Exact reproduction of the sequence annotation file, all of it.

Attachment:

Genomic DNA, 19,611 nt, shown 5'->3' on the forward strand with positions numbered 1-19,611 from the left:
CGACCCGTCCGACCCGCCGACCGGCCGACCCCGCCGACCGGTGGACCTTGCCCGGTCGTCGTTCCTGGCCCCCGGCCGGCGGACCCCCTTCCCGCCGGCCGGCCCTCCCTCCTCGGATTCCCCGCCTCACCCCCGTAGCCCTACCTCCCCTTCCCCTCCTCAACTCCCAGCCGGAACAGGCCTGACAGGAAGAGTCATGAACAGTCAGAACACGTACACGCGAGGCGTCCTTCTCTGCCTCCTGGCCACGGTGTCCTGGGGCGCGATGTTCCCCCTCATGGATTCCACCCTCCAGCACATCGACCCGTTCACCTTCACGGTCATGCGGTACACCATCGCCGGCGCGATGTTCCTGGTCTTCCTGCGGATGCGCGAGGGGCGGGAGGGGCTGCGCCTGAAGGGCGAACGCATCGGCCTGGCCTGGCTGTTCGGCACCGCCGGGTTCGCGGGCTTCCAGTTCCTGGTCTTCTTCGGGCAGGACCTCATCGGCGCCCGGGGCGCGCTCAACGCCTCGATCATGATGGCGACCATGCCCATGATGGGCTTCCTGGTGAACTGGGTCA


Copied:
Genomic DNA, 19,611 nt, shown 5'->3' on the forward strand with positions numbered 1-19,611 from the left:
CGACCCGTCCGACCCGCCGACCGGCCGACCCCGCCGACCGGTGGACCTTGCCCGGTCGTCGTTCCTGGCCCCCGGCCGGCGGACCCCCTTCCCGCCGGCCGGCCCTCCCTCCTCGGATTCCCCGCCTCACCCCCGTAGCCCTACCTCCCCTTCCCCTCCTCAACTCCCAGCCGGAACAGGCCTGACAGGAAGAGTCATGAACAGTCAGAACACGTACACGCGAGGCGTCCTTCTCTGCCTCCTGGCCACGGTGTCCTGGGGCGCGATGTTCCCCCTCATGGATTCCACCCTCCAGCACATCGACCCGTTCACCTTCACGGTCATGCGGTACACCATCGCCGGCGCGATGTTCCTGGTCTTCCTGCGGATGCGCGAGGGGCGGGAGGGGCTGCGCCTGAAGGGCGAACGCATCGGCCTGGCCTGGCTGTTCGGCACCGCCGGGTTCGCGGGCTTCCAGTTCCTGGTCTTCTTCGGGCAGGACCTCATCGGCGCCCGGGGCGCGCTCAACGCCTCGATCATGATGGCGACCATGCCCATGATGGGCTTCCTGGTGAACTGGGTCA